The Cuban Adjustment Act provides that Cubans — and Cubans alone — who manage to set foot on US soil without proper permission can’t be summarily sent back to their country of origin like citizens of other countries. US immigration law isn’t quite that simple, for Cubans or anyone else, but the rule of thumb and the commonly held belief in Cuba is that once in the USA, a Cuban is there to stay for the rest of his or her days.
It’s an outdated bit of Cold War legislation. These days the Republican Party, in whose ranks most of the Cuban-American exile leadership has operated for many years, has turned against Cubans along with all other Latin Americans. One might think that with the thaw in US-Cuban relations this bit of legislation would be vulnerable to repeal. The case for ending the double standard gains force when one considers the problems that it creates for countries along the circuitous routes by which undocumented Cubans seek to sneak into the United States.
Other Latino groups in the United States would have reason to let the Cuban-Americans swim alone against anti-immigrant tides and the currents of history. The policy makes unfair and unreasonable distinctions. The Cuban government is not a democracy and the Cuban people are not prosperous, but Cuba does not have the death squad terror that stalks places like Mexico and Honduras and the government in Havana isn’t notably more corrupt than those of many other Latin American neighbors. Poverty is the lot of many Latin Americans, not just Cubans. Any notion that Cubans are inherently better people than other Latin Americans would be ridiculous, although the fact that Cubans tend to be better educated than their Latin American counterparts would be relevant for US immigration policy — or for Panama’s thinking on the subject, were it rational.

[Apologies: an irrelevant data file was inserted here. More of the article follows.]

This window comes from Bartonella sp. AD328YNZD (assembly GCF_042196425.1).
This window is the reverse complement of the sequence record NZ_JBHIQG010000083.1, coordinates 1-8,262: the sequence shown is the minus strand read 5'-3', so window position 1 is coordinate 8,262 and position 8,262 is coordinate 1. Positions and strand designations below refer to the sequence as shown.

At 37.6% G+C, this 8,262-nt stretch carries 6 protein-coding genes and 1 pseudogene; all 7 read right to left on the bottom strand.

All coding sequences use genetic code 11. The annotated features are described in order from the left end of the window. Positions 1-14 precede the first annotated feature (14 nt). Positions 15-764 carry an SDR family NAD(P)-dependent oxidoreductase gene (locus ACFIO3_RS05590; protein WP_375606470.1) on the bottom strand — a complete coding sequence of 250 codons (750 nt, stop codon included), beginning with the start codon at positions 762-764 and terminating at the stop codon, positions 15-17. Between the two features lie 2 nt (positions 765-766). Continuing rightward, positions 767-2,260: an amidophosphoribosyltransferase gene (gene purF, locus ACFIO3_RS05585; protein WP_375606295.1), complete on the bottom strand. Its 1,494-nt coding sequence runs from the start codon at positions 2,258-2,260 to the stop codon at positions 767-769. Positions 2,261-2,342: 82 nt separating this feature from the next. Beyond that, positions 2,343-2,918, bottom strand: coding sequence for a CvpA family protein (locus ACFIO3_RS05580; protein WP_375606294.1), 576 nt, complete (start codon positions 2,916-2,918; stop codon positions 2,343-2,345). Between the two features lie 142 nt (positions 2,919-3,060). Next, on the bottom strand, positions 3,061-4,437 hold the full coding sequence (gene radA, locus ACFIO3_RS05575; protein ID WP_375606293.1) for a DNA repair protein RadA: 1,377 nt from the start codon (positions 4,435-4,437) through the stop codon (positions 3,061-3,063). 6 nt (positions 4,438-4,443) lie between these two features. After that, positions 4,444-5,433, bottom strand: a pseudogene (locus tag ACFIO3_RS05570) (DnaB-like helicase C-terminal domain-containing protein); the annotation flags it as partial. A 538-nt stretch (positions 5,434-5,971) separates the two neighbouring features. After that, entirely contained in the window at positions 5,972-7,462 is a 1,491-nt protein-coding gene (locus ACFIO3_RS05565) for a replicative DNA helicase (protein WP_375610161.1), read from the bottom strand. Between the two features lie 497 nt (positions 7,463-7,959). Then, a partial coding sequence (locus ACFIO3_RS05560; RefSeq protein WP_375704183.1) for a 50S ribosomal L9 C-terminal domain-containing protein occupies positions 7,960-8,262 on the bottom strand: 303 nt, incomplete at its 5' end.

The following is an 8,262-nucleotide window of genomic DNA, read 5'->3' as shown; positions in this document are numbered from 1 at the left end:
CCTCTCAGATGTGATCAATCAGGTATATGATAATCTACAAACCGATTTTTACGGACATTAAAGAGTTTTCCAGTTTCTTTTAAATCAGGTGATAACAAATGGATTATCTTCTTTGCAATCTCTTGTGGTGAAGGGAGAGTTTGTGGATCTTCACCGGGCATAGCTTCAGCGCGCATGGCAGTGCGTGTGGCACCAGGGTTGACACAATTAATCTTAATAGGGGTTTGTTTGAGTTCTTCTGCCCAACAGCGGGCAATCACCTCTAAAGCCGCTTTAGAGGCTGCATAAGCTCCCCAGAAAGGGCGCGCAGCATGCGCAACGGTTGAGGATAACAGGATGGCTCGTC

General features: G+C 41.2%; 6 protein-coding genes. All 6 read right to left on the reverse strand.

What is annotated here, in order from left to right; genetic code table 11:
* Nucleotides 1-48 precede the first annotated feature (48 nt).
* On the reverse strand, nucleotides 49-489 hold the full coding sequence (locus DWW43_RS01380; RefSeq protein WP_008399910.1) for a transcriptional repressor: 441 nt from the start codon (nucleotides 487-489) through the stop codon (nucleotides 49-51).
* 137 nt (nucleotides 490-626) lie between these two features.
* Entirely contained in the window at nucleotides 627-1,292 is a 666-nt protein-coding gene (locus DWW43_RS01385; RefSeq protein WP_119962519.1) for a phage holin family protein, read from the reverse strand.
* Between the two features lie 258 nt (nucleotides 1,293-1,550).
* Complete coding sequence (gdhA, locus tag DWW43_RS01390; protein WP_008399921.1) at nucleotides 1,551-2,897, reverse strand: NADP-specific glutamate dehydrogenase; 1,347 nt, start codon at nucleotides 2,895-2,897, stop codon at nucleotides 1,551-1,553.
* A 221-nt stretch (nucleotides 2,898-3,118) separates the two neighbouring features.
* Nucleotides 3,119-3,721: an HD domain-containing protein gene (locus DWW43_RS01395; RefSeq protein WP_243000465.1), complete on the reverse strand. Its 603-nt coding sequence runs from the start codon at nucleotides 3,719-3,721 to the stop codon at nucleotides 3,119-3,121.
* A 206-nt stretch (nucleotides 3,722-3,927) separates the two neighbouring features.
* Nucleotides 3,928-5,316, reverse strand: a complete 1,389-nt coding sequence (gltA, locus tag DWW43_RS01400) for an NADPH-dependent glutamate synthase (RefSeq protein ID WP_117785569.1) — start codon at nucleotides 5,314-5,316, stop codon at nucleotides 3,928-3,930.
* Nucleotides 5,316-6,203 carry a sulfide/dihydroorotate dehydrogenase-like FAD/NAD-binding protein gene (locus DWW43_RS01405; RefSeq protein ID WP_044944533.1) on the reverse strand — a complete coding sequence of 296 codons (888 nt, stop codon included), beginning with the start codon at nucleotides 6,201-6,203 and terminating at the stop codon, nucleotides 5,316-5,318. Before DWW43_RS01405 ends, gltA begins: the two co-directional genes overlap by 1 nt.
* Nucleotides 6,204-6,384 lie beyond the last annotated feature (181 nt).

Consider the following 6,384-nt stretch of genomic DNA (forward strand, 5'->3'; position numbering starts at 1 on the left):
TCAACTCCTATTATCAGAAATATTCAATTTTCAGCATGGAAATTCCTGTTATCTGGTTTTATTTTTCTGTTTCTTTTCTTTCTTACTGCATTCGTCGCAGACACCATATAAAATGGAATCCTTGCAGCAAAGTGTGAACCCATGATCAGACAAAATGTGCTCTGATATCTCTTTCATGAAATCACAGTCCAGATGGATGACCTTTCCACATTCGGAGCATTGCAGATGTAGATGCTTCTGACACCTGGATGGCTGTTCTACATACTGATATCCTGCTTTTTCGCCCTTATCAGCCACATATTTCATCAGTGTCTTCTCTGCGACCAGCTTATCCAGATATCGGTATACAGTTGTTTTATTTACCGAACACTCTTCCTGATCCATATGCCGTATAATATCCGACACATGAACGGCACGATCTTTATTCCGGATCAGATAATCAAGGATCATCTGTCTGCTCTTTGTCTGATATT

However, there are reasons for the United States to give would-be Cuban immigrants a special break. For starters, the Cuban-American community is the oldest US Hispanic community. St. Augustine, Florida, was a Spanish-speaking town before any English settler arrived in North America and Florida was incorporated into the United States before the annexation of Texas or the Mexican Cession brought many Mexican-Americans into the USA by conquest. The long-established Cuban-American community is willing and able to take in new arrivals and has done so with great success for a long time.
The United States needs a new immigration law anyway, and it’s reasonable to take historic relationships into account in the drafting of such legislation. Panama also has special ties with the United States that ought to be taken into consideration.
There are things short of controversial legislation that the United States can immediately do to deal with the present problem of massive uncontrolled Cuban migration. This is not the first inconvenient Cuban exodus toward the USA, and let us recall measures that were taken in the past.
Those were temporary and partial measures, though. What’s needed is a more comprehensive US immigration reform that among other things replaces the Cuban Adjustment Act.
Bear in mind…